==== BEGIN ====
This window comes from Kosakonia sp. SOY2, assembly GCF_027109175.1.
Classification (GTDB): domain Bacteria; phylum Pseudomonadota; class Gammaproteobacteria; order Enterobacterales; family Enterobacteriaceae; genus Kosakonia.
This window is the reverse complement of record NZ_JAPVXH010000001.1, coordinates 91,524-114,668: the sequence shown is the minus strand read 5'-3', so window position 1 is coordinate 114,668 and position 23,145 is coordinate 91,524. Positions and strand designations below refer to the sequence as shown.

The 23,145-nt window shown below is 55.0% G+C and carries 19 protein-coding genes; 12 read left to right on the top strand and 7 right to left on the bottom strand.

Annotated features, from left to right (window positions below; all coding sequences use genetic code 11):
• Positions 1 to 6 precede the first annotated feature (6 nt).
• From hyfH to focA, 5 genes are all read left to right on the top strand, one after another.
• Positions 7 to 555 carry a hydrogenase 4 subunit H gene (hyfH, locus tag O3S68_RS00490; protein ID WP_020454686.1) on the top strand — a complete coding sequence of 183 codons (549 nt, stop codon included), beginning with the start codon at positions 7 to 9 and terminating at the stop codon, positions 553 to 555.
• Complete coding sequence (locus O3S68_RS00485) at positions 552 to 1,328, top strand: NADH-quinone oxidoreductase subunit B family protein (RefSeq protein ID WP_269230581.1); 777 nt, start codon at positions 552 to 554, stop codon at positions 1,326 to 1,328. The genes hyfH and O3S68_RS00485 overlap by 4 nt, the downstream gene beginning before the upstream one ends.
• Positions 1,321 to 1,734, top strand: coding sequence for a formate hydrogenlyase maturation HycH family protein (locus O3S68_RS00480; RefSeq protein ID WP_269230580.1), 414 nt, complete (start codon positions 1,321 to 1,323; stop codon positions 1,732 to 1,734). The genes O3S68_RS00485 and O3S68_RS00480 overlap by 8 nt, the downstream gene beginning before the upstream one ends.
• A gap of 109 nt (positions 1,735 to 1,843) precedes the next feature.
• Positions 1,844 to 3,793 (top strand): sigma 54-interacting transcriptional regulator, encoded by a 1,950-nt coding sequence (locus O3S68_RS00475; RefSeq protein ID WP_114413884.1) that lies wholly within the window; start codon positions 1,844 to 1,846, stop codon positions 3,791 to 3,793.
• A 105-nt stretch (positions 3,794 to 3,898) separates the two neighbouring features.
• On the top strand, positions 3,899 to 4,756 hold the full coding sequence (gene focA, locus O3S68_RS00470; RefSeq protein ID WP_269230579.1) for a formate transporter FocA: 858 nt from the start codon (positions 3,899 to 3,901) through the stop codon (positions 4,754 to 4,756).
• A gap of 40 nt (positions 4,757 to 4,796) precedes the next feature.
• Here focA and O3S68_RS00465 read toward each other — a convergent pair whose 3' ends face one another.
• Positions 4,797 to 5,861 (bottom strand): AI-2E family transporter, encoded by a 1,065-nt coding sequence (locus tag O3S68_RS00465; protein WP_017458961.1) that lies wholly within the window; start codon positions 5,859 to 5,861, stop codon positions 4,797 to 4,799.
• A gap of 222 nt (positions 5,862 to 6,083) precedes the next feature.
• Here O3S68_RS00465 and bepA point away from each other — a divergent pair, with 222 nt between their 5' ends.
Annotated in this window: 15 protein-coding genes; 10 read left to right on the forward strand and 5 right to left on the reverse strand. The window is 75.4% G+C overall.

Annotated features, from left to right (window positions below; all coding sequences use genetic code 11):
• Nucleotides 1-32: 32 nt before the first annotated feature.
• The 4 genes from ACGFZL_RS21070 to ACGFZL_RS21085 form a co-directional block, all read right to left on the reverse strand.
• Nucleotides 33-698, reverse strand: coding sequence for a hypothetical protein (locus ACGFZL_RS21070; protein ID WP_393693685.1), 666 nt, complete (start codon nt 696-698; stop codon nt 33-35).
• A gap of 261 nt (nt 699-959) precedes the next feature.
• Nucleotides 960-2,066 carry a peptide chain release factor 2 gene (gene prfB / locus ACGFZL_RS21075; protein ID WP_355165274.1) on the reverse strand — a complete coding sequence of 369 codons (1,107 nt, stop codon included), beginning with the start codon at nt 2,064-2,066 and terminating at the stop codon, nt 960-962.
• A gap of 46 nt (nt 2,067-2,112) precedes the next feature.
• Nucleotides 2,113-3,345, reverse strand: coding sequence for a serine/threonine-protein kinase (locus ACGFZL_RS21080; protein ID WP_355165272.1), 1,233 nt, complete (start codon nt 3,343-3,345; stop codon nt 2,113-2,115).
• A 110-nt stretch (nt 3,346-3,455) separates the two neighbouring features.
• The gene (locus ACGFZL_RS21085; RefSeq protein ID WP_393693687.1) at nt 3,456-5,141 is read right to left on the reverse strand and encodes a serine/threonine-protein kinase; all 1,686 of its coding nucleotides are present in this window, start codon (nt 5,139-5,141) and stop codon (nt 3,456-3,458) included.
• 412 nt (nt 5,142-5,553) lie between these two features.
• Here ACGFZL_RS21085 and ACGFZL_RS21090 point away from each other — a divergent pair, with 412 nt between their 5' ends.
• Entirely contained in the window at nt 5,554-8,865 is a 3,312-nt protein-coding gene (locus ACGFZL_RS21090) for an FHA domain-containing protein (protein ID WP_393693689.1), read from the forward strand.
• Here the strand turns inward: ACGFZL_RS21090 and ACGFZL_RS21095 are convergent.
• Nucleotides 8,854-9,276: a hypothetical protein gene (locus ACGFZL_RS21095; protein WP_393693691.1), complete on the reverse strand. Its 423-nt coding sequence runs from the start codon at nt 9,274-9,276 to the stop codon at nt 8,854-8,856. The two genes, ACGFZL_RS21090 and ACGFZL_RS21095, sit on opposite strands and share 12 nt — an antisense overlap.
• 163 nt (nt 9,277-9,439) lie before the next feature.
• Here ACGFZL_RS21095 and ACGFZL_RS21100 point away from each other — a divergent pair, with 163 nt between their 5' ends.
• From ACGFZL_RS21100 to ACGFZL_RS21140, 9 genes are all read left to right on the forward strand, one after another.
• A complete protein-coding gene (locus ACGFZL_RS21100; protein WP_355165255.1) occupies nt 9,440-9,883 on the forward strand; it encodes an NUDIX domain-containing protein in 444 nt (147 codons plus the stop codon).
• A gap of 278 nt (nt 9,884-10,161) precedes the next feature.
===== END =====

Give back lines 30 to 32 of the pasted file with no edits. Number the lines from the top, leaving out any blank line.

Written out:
• The gene (locus ACGFZL_RS21085; RefSeq protein ID WP_393693687.1) at nt 3,456-5,141 is read right to left on the reverse strand and encodes a serine/threonine-protein kinase; all 1,686 of its coding nucleotides are present in this window, start codon (nt 5,139-5,141) and stop codon (nt 3,456-3,458) included.
• 412 nt (nt 5,142-5,553) lie between these two features.
• Here ACGFZL_RS21085 and ACGFZL_RS21090 point away from each other — a divergent pair, with 412 nt between their 5' ends.